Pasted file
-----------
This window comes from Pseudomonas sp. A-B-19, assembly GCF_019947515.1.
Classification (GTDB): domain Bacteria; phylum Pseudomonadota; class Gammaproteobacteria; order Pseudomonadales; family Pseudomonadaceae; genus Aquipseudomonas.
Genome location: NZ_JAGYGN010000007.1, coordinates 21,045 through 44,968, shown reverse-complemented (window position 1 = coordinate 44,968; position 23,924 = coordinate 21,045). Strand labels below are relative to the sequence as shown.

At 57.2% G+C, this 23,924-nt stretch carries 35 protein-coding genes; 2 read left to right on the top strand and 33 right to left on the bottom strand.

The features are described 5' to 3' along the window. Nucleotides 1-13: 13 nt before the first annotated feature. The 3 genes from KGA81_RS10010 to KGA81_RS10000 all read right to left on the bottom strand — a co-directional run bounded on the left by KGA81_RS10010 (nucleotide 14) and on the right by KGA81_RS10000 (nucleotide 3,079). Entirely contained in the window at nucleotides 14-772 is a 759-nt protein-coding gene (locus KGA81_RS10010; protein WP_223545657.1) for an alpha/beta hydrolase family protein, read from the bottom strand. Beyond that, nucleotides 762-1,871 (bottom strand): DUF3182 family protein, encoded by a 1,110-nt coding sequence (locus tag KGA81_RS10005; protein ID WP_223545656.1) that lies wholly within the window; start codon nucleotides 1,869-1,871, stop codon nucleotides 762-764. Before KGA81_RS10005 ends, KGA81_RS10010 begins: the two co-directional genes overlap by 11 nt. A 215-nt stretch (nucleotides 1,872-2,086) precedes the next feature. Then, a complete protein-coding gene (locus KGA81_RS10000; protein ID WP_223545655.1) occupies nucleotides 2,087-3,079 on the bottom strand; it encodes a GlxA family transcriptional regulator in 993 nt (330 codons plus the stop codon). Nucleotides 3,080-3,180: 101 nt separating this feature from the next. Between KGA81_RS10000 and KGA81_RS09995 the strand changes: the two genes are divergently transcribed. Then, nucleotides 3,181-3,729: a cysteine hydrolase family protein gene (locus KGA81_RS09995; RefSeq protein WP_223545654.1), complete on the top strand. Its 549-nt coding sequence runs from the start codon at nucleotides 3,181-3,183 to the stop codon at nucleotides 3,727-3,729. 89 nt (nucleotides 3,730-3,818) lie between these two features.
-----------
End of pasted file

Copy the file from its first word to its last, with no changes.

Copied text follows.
This window comes from Pseudomonas sp. A-B-19, assembly GCF_019947515.1.
Classification (GTDB): domain Bacteria; phylum Pseudomonadota; class Gammaproteobacteria; order Pseudomonadales; family Pseudomonadaceae; genus Aquipseudomonas.
Genome location: NZ_JAGYGN010000007.1, coordinates 21,045 through 44,968, shown reverse-complemented (window position 1 = coordinate 44,968; position 23,924 = coordinate 21,045). Strand labels below are relative to the sequence as shown.

At 57.2% G+C, this 23,924-nt stretch carries 35 protein-coding genes; 2 read left to right on the top strand and 33 right to left on the bottom strand.

The features are described 5' to 3' along the window. Nucleotides 1-13: 13 nt before the first annotated feature. The 3 genes from KGA81_RS10010 to KGA81_RS10000 all read right to left on the bottom strand — a co-directional run bounded on the left by KGA81_RS10010 (nucleotide 14) and on the right by KGA81_RS10000 (nucleotide 3,079). Entirely contained in the window at nucleotides 14-772 is a 759-nt protein-coding gene (locus KGA81_RS10010; protein WP_223545657.1) for an alpha/beta hydrolase family protein, read from the bottom strand. Beyond that, nucleotides 762-1,871 (bottom strand): DUF3182 family protein, encoded by a 1,110-nt coding sequence (locus tag KGA81_RS10005; protein ID WP_223545656.1) that lies wholly within the window; start codon nucleotides 1,869-1,871, stop codon nucleotides 762-764. Before KGA81_RS10005 ends, KGA81_RS10010 begins: the two co-directional genes overlap by 11 nt. A 215-nt stretch (nucleotides 1,872-2,086) precedes the next feature. Then, a complete protein-coding gene (locus KGA81_RS10000; protein ID WP_223545655.1) occupies nucleotides 2,087-3,079 on the bottom strand; it encodes a GlxA family transcriptional regulator in 993 nt (330 codons plus the stop codon). Nucleotides 3,080-3,180: 101 nt separating this feature from the next. Between KGA81_RS10000 and KGA81_RS09995 the strand changes: the two genes are divergently transcribed. Then, nucleotides 3,181-3,729: a cysteine hydrolase family protein gene (locus KGA81_RS09995; RefSeq protein WP_223545654.1), complete on the top strand. Its 549-nt coding sequence runs from the start codon at nucleotides 3,181-3,183 to the stop codon at nucleotides 3,727-3,729. 89 nt (nucleotides 3,730-3,818) lie between these two features.